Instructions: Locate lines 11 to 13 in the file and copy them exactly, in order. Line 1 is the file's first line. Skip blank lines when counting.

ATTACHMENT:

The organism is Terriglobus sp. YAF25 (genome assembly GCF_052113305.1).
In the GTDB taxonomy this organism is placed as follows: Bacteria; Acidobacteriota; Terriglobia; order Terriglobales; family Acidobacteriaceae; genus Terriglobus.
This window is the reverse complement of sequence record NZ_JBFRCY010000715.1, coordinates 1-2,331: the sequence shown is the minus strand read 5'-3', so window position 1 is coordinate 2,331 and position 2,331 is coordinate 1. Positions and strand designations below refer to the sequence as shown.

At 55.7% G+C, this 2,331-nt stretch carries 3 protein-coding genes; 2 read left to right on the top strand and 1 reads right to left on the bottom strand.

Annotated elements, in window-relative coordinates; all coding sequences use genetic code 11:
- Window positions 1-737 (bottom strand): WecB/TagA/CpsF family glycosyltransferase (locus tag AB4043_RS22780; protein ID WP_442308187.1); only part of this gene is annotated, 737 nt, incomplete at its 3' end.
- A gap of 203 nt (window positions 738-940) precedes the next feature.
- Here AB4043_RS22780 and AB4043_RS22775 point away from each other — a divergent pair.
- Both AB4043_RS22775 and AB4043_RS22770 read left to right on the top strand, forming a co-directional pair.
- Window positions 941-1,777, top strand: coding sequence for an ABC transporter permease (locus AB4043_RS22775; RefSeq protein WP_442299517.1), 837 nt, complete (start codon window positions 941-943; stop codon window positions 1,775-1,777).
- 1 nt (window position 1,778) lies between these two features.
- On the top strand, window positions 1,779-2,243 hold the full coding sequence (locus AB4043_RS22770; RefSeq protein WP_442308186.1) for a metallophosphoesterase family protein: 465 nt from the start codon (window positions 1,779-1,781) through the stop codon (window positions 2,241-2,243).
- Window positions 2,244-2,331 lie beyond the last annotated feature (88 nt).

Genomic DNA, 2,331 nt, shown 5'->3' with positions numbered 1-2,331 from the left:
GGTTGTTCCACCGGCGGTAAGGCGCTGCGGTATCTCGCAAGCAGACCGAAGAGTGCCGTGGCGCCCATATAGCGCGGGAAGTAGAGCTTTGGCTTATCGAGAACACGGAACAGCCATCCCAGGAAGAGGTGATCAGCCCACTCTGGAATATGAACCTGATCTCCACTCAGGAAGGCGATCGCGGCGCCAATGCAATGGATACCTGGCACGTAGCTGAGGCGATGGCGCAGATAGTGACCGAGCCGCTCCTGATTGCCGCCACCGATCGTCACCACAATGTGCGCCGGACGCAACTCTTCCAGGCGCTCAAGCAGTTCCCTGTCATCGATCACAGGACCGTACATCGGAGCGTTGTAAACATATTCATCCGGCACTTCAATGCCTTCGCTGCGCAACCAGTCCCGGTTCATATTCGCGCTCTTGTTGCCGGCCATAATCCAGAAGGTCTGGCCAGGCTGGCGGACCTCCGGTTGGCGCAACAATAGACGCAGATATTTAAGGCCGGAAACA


- 1 nt (window position 1,778) lies between these two features.
- On the top strand, window positions 1,779-2,243 hold the full coding sequence (locus AB4043_RS22770; RefSeq protein WP_442308186.1) for a metallophosphoesterase family protein: 465 nt from the start codon (window positions 1,779-1,781) through the stop codon (window positions 2,241-2,243).
- Window positions 2,244-2,331 lie beyond the last annotated feature (88 nt).